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The Great War (1914-1918) Forum

Civilian to Soldier - How Long?


Guest C729LEE

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Just looking through my collection and assorted paperwork, the question popped into my mind,

How long did it take to get to the front line, if a man volunteered for an infantry unit or was called up with him being fit for front line duty, a non-essential trade, a non-reservist, not on a scheme, etc.

The quickest route to the battlefield?

The MIC's were, all but a few, casualties with 'Date of Entry' and of course date of action/death found on CWGC/SDGW. It just struck me that some were only in the theatre of war a matter of weeks before getting the chop.

Of course many initial 1914 BEF came through unscathed (if you can call it that)

and survived the war, though some only lasted a matter of days?/weeks.

As time goes by and I read the entries on this Forum, they encourage me to study further, I am finding myself drawn more and more to the written detail of a man's service.

WW1 has always been an interest, and the enormity of it all was never lost on me,

though the affects on ordinary working class types, like myself have really been in the background.

Lee

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Lee - I have some dates for my Grandfather's service. He joined a Territorial battalion. He enlisted on 11th August 1915, and joined his battalion at Neuville St. Vaast on 28th March, 1916 - 7 months later.

Tom

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Tom

Thanks for the reply.

Would you say that seven months would be about the shortest time, or the average?

I'd be interested to know if anyone has shorter periods of time.

I found one chap who volunteered/attested in Sept. 1914, but was not called upon to do his duty until the latter part of 1917-he was a steelworker, and I suppose needed at home for his work.

Lee

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Hi Lee,

Couple more examples for you:

Pte Fred Birkett 1/5th Lincs TF (volunteer). Grimsby

attested 10.9.14 (aged 17 yrs 10 mnths)

France. 25.6.15 to 13.10.15

19.3.16 to 17.2.17

30.7.17 to 5.8.17

Pte Reuben Purple 2/5th Lincs TF (Derby scheme). Lee S.London

attested. 10.12.15 (aged 38)

mobilied 16.9.16

posted 24.9.16

France. 23.2.17 to 23.4.17

10.9.17 to 31.3.18

3.6.18 to 4.10.18

both survivors.

Steve.

I'd be interested if somebody has similar details for a conscript.

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By way of comparison, ratings' basic training in the RN lasted for 3 months.

Then they would continue training either at sea or ashore.

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Lee,

Was your steelworker TF? If so he could have been an 'original' 5th who went on to form the 2/5th. Several similar cases I think, essential war work.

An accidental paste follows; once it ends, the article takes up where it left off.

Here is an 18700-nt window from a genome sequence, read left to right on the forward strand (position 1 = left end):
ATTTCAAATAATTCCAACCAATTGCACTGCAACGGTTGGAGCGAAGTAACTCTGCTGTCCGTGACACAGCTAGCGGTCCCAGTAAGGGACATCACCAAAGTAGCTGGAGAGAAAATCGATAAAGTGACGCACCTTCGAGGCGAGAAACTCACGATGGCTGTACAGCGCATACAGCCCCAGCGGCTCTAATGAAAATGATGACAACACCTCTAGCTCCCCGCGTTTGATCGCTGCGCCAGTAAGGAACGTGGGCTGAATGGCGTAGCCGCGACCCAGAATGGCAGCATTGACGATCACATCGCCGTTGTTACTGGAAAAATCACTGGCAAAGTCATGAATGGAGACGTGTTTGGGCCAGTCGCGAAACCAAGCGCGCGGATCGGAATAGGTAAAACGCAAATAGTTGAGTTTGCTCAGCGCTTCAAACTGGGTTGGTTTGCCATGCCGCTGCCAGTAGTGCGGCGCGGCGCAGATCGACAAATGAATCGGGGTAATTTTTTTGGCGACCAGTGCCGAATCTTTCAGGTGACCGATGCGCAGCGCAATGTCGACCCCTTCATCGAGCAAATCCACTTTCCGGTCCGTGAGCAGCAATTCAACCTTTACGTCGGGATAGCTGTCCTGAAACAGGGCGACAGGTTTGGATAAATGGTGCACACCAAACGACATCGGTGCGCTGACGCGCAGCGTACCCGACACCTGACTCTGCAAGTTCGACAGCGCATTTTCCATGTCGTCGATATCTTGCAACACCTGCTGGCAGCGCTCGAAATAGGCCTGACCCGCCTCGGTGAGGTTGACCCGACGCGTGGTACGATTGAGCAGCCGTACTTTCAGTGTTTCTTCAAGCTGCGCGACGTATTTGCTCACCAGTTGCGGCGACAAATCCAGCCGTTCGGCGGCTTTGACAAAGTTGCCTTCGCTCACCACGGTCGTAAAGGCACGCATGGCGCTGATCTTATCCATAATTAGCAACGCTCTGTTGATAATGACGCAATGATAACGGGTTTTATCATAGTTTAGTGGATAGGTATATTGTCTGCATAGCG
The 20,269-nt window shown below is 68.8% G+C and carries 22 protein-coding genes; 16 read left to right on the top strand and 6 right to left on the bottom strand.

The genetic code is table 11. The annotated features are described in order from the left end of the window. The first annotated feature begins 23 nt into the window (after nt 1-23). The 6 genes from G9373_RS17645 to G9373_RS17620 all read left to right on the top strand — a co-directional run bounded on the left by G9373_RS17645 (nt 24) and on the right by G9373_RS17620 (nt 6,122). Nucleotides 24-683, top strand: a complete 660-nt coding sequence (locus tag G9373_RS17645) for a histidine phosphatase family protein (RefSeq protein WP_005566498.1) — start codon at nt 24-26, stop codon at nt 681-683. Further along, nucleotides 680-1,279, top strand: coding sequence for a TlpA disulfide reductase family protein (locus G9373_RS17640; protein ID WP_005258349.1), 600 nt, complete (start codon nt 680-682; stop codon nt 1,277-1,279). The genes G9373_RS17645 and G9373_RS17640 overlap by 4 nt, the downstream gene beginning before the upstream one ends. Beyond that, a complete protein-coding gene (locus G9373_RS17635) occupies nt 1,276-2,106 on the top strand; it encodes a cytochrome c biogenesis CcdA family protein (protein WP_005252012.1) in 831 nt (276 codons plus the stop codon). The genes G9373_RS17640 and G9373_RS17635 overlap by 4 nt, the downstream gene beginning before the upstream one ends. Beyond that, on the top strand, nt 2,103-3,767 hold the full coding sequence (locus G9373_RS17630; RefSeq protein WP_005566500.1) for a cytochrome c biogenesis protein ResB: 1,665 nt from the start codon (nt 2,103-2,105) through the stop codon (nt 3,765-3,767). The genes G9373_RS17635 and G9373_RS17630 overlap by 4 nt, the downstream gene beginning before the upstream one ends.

S.

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Hi

my Gt Grandfather attested in late November 1915 un der the last days of the Derby Scheme.

he was actually drafted to serve on 1st August 1916.

He arrived in France on 9th January 1917.

Was at the front on the 19th January 1917.

By 28th April 1917, he was in the casualty system.

regards

doogal

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Hi

My grandfather enlisted 16th August 1915, arrived in France late July 1916, and apart from 10 days leave in January 1917, seems from the entries in his pay book to have been in France continuously until at least January 1918, when the book is full. His Battalion were there until 1919, and as he was demobbed in April 1919 from that Battalion I assume he was with them for 1918. There are no records of any injuries.

According to the stories my father remembers my grandfather used to claim that all he did was look after the horses - but it was an infantry regiment, and his company commander was killed in November 1916 in one of the last Somme attacks that year. Who knows...!

Andrea

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Percy Alexander Margetts -

December 1914 Science teacher

Jan 1915, Enlisted as private in Leed Pals becoming L/Cpl

June 1915 Gazetted 2nd Lt in 9th Lincolns

September 1915 - to Gallipoli

December 5th 1915 - killed

Quite a year

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Lee

The only example I can give is my own Great Uncle. He volunteered late August/early September 1914 & landed in France with a reinforcement draft for the 1st Royal Scots Fusiliers on 9th December 1914.............Pretty short time frame between volunteering & going on active service, just 3 months .............not too sure what the quality of his training would have been. He had no previous military experiance prior to volunteering.

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Percy Alexander Margetts -

December 1914 Science teacher

Jan 1915, Enlisted as private in Leed Pals becoming L/Cpl

June 1915 Gazetted 2nd Lt in 9th Lincolns

September 1915 - to Gallipoli

December 5th 1915 - killed

Quite a year

Forgot to add - he got married in June of that year too, in London. He spent a total of three weeks in the trenches.

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Gentlemen,

Thank you for your replies.

There does seem to be a few differences in the time taken, I am putting together a picture of what it was like.

Dave

A quite a year for 2nd Lt. Margetts, a story repeated, I am sure, countless times.

Lee

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If you would be interested in U.S. Army information, my great uncle, Grover Carter, volunteered in August, 1917, was assigned to foreign service (BEF) in September 1917, sailed for England in October 1917 where he served as a physician a the Dartford hospital. In March 1918 he landed in France. He died of shrapnel wounds Oct. 16, 1918.

Ann

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